Falmouth Skeet Club

Waquoit

Cape Cod,  Massachussetts

The Skeet Field (from NSSA)

Today’s skeet field varies little from its 1920 beginnings. It has eight shooting stations and two trap houses. Seven of the stations are arranged in a half moon between the two trap houses, and one station is directly between them. The high house, on the left side of the field, throws its targets from a trap 10 feet above the ground. The target rises to a height of 15 feet by the time it travels to the center of the field. The low house target, on the right side, leaves the trap house just 3-1/2 feet from the ground. It also rises to a height of 15 feet by the time it reaches the center of the field. A Round of Skeet A round of skeet consists of 25 targets, with 17 shot as singles and 8 as doubles. The first miss is repeated immediately and is called an option. If no targets are missed during the round, the last or 25th target is shot at the last station, low house 8. The shooting sequence is as follows: Stations 1 and 2: High house single; Low house single; High house/Low house pairStations 3, 4, and 5: High house single; Low house singleStations 6 and 7: High house single; Low house single; Low house/High house pairStation 8: High house single; Low house single Skeet is shot in squads of up to five shooters. They move from station to station around the half moon, ending up in the center, at the end of the round. Any gauge shotgun may be used, of any type, as long as it can fire at least two shots. The preferred shot size is #9, but nothing larger than 7-1/2 should ever be used. Since strength is not a factor, women are able to compete equally with men. Left handed shooters do just as well as right.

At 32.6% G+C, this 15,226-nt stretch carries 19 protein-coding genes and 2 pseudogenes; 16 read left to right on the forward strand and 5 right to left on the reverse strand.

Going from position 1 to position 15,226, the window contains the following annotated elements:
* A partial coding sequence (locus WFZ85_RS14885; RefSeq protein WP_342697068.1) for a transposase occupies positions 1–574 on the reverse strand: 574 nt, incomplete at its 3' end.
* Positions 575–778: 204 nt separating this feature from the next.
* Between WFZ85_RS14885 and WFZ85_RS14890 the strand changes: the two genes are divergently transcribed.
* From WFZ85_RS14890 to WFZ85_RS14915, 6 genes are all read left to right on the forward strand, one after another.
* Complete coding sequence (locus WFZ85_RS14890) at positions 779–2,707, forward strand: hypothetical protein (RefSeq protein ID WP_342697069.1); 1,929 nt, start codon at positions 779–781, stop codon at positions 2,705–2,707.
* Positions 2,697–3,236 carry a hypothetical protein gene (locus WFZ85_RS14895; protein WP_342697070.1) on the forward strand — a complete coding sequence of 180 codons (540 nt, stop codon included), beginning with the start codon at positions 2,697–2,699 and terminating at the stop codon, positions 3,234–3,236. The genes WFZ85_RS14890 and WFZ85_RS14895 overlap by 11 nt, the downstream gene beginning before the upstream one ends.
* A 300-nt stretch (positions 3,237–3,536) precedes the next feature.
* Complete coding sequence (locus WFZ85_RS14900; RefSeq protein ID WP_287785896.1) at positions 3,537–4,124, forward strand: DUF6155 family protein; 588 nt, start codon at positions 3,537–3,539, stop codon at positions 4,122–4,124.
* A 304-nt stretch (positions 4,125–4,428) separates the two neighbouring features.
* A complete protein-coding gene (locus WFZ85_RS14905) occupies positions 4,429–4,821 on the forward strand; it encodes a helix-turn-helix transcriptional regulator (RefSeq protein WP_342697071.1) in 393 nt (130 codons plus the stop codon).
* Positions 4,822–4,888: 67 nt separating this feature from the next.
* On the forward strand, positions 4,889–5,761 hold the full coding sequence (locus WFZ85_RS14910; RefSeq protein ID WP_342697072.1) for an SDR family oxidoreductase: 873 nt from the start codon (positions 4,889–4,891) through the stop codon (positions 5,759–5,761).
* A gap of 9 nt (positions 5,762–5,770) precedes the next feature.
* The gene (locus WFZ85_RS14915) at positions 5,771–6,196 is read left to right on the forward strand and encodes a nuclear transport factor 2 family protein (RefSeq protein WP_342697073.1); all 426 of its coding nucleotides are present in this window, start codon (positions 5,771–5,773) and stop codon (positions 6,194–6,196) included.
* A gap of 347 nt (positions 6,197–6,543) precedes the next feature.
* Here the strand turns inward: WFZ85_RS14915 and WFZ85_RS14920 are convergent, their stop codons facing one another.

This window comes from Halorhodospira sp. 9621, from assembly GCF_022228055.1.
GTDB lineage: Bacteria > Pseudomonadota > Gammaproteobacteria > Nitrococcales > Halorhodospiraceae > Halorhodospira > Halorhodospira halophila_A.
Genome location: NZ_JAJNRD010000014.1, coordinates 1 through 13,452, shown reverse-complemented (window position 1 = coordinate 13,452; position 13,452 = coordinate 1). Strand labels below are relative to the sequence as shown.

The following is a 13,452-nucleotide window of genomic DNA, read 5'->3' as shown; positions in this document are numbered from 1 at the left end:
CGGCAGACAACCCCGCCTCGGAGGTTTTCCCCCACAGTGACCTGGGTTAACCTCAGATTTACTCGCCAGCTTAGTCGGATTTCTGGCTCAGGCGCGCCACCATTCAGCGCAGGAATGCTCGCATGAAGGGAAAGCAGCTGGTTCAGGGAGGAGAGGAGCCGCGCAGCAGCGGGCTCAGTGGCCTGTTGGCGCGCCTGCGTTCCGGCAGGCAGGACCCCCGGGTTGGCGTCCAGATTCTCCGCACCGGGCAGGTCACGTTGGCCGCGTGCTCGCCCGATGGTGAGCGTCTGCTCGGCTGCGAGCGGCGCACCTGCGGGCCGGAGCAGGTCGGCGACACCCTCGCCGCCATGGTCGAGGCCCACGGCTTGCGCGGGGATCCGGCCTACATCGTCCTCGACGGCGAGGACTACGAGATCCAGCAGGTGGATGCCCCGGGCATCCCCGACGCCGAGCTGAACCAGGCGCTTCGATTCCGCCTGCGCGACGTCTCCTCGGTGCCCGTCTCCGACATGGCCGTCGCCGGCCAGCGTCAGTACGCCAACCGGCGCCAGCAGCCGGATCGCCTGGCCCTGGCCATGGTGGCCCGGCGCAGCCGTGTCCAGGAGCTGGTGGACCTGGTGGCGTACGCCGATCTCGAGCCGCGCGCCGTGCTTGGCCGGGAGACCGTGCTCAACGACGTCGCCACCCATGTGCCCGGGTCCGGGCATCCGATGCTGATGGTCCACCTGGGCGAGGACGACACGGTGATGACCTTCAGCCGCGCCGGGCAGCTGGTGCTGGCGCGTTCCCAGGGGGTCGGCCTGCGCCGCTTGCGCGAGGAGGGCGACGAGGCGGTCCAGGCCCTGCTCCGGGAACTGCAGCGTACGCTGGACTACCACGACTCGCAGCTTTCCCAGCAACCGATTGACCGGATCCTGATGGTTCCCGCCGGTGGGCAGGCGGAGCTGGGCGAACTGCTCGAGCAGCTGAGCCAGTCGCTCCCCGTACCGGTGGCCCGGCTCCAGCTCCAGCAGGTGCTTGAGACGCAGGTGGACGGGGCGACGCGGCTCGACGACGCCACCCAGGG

Six Steps to Winning Skeet (from NSSA)

1. CORRECT FOOT POSITION – This will enable you to swing on the target without losing your balance or running out of swing.

2. GUN HOLD OR WHERE TO POINT THE BARREL BEFORE YOU CALL FOR THE TARGET – This will enable you to pick up the target quicker and shoot it with a minimum of swing.

3. WHERE TO FOCUS YOUR EYES - Where to look when calling for the target to enable you to see it faster.

4. KNOW WHERE YOU WANT TO BREAK THE TARGET – You must have an idea of where to break the target to be able to perform steps 1, 2, and 3.

5. VISUALIZE HOW MUCH LEAD IS NEEDED TO BREAK THE TARGET – Tell yourself how much lead is needed to shoot the target and mentally see it break before you call for it.

6. BE LOUD AND FIRM WHEN CALLING FOR THE TARGET - Call for the target in a loud firm voice. When doing so, make sure you’re mentally alert and physically relaxed

© 2014 Falmouth Skeet Club

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